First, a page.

Automotive LPG Fuel

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Tom Jennings, 3 August 2003

In 1987 I embarked on a project to convert my car to run on LPG (aka propane) instead of gasoline. What little I knew at that time indicated it would be a great motor fuel. I built the car in 1989/1990, and wrote it up as a small booklet, "Do-It-Yourself Automotive LPG Conversion", and amazingly, sold about 1200 copies in two years mostly through the Real Goods Trading Company (Ukiah, CA).

It's now 2003, and I'm still driving the same car. Not only have I not had any problems with the fuel system (hardly any with the car at all), it's actually running substantially better -- on long highway trips I get nearly 21 MPG equivelant (see below for LPG/gasoline comparisons), nearly a 20% improvement over the claimed mileage of this car when new (18 MPG with standard transmission and overdrive). This isn't bad math or wishful thinking -- I have fuel consumption/mileage data back to 1998. Around town (Los Angeles city driving) I get approx. 15 MPG gasoline equivelent.

Below is the original booklet, updated in Mar 94, Apr 97, Nov 98, plus additional accumulated technical information. For a fuel that's been around since the 1920's there's shockingly little available information.

My conclusion to the question, is LPG any good as a motor fuel? An unqualified yes. It easily burns clean, being a small-molecule gas (products mainly water and carbon dioxide, and less of that per-mile) and cheap. It has no complex additives that I can determine (eg. no MTBE, lead, ethyl-anything). But not profitable for oil companies. Read on if you care. There might even be enough information for you to duplicate my efforts, for the very few people who care.

Why does this all seem too easy?

There ain't no free lunch, as is obvious to anyone (though some of the fringe-science people who occasionally write me are umm interesting).

LPG is a wonderful internal-combustion fuel. For automotive iron produced before approximately 1980 the advantages are pretty much as I describe them I believe -- a hands-down winner. This is because these old cast iron engines are so terribly inefficient and broadly-tuned to begin with (eg. my '63 Rambler) that the enhancements made via LPG retrofit amount to "picking the low-hanging fruit".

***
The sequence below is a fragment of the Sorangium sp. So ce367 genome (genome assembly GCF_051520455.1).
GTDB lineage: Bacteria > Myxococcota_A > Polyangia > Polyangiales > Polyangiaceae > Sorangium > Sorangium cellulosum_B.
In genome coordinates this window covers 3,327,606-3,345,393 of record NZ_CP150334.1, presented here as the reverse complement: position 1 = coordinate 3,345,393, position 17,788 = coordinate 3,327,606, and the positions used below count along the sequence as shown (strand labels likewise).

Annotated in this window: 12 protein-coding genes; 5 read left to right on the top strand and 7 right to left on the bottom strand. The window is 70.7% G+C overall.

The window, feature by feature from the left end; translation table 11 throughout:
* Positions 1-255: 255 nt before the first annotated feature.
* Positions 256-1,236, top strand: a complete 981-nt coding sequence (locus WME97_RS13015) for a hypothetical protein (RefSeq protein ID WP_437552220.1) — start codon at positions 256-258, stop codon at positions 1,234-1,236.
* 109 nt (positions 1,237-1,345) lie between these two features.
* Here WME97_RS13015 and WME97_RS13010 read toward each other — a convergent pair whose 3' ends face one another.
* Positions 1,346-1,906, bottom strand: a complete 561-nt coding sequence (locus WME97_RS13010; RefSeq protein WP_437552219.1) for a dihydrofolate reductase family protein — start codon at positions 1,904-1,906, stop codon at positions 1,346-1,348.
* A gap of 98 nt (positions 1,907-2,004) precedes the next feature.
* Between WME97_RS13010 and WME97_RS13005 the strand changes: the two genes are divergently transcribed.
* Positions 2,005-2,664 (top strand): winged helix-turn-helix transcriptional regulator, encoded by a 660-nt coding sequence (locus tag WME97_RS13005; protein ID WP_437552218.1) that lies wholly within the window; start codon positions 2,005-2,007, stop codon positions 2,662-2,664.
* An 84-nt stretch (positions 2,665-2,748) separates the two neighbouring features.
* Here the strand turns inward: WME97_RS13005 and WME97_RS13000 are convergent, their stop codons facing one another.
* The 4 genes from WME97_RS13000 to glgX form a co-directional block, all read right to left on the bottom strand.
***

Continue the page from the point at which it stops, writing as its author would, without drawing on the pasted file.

However, modern designs like run-of-the-mill Honda Civics have already picked all of the low hanging fruit, easy to do when you have a crew of engineers, a budget and five-year plan: computerized closed-loop (OBD II, etc), excellent metallurgy, accurate hydrodynamic modelling, etc. A horsepower per cubic inch used to be the realm of $1M race cars; now every cheap import's got that. My Rambler's 232 cubic inch motor gets about .35 HP/cu in! I love it dearly, it's a pleasure to drive and work on, but it's as big and heavy as two Civic's complete drive trains.

Let's say LPG on a mid-60's engine gives a 50% improvement in tailpipe pollutants (just a hazardous guess). An equivelant 1995 motor with air mass, tailpipe O2, knock sensors and fuel injection has long ago grabbed up that "easy" 50% improvement, and then some; ULEV cars are barely measurable. Adding LPG to the mix would get it... 5% better? 10%? 1%? bang per buck, it's not worth the overall increased system cost.

But for retrofit on old stuff it's hands-down great. After 14 years I'm still happy with it.

The resources

Net resources on LPG/propane (links updated Dec 98)

Ivan's LPG conversion (UK), some technical details and pictures.

Automotive LPG on the Electronic Highway, a superb resource for basic information, history, and detailed technical overview of automotive LPG fuel systems. Leave it to the Dutch to make such a clear, concise, zero-bullshit site! It's really a great site.

Technical resources

System-wide resources